Category: Faculty, General, Seminar Talks, SynSem

SynSem 11/16 – Hilda Koopman

Published: November 14, 2012

**Please note! Since there is no colloquium, this Friday’s SynSem seminar will exceptionally meet from 11-1 in the conference room. **

Hilda Koopman will be presenting a (pre)practice talk for a keynote address (RALFe, Paris, November 28).

Speaker: Hilda Koopman
Date/Time: Friday, November 16, 11-1pm
Location: Campbell 2122
Title: The dance of subjects and objects, and the cases they create
Contact: Hilda Koopman


The dance of subjects and objects, and the cases they create

What makes a language ergative (absolutive) or (nominative) accusative? What properties, if any, correlate with ergativity or accusativity? How should we understand ergativity/accusativity in decompositional, derivational syntactic approaches, with late cyclic spell out and interpretation? Is there indeed a theoretical difference between inherent and structural case, or is a unified theory within reach? Why are ergative case marking languages (almost always) found in verb peripheral languages, but not in SVO languages (Mahajan 2004, 2007)? Why are certain case systems excluded?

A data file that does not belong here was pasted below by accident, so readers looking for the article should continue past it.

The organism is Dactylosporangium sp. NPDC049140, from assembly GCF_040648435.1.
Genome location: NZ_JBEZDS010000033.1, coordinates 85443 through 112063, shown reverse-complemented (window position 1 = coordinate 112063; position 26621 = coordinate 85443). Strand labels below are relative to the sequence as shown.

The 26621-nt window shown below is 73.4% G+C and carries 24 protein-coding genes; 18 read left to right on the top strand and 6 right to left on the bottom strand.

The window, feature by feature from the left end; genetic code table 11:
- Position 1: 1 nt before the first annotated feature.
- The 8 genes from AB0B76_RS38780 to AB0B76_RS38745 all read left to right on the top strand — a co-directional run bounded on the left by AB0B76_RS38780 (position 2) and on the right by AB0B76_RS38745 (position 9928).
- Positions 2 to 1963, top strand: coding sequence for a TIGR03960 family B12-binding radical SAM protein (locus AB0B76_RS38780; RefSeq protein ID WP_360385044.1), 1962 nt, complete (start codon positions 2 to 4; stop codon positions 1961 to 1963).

My talk addresses these questions, taking as point of departure four syntactic puzzles from Samoan, a Polynesian VSO language with an ergative case system. I will motivate a unified analysis for these puzzles (Koopman 2008, 2012), which will be shown to fall out from the way structures are build by External and Internal Merge(movement). Crucial analytical and theoretical ingredients include a universal hierarchy for predicate decomposition (Pylkka ̈nen, 2010…), interpretative properties of different subject and object positions, internal Merge(= movement) of vP, VP shells (this is how subjects and objects get to their final positions), (inviolable) Minimality, the case filter, and a local environment for spelling out (all) case(s).
The analysis for Samoan in turn will set the stage for a new understanding of the (old) problem of accusative case marking, insights in Mahajan’s typological generalization, and moving us towards an understanding of why certain case systems are unattested.